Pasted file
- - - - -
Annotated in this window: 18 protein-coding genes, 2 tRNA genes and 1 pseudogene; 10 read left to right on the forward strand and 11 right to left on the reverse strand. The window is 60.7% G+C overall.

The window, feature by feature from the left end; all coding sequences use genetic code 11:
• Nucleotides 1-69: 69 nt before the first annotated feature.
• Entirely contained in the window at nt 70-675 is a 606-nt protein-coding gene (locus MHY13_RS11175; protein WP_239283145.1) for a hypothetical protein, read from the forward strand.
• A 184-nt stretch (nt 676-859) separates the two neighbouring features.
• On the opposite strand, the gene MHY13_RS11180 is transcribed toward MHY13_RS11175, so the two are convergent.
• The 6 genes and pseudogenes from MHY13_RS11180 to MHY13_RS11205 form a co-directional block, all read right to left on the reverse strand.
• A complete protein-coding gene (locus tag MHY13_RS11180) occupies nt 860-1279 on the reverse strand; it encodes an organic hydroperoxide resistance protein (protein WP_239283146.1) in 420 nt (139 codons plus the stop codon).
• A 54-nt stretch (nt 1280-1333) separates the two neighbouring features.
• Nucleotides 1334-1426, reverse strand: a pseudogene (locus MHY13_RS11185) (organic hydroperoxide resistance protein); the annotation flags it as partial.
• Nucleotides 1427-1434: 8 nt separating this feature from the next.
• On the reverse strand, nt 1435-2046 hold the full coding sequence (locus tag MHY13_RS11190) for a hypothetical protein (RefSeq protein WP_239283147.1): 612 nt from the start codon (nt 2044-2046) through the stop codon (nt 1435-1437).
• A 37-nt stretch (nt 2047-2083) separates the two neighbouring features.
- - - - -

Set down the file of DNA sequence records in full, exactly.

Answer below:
Annotated in this window: 18 protein-coding genes, 2 tRNA genes and 1 pseudogene; 10 read left to right on the forward strand and 11 right to left on the reverse strand. The window is 60.7% G+C overall.

The window, feature by feature from the left end; all coding sequences use genetic code 11:
• Nucleotides 1-69: 69 nt before the first annotated feature.
• Entirely contained in the window at nt 70-675 is a 606-nt protein-coding gene (locus MHY13_RS11175; protein WP_239283145.1) for a hypothetical protein, read from the forward strand.
• A 184-nt stretch (nt 676-859) separates the two neighbouring features.
• On the opposite strand, the gene MHY13_RS11180 is transcribed toward MHY13_RS11175, so the two are convergent.
• The 6 genes and pseudogenes from MHY13_RS11180 to MHY13_RS11205 form a co-directional block, all read right to left on the reverse strand.
• A complete protein-coding gene (locus tag MHY13_RS11180) occupies nt 860-1279 on the reverse strand; it encodes an organic hydroperoxide resistance protein (protein WP_239283146.1) in 420 nt (139 codons plus the stop codon).
• A 54-nt stretch (nt 1280-1333) separates the two neighbouring features.
• Nucleotides 1334-1426, reverse strand: a pseudogene (locus MHY13_RS11185) (organic hydroperoxide resistance protein); the annotation flags it as partial.
• Nucleotides 1427-1434: 8 nt separating this feature from the next.
• On the reverse strand, nt 1435-2046 hold the full coding sequence (locus tag MHY13_RS11190) for a hypothetical protein (RefSeq protein WP_239283147.1): 612 nt from the start codon (nt 2044-2046) through the stop codon (nt 1435-1437).
• A 37-nt stretch (nt 2047-2083) separates the two neighbouring features.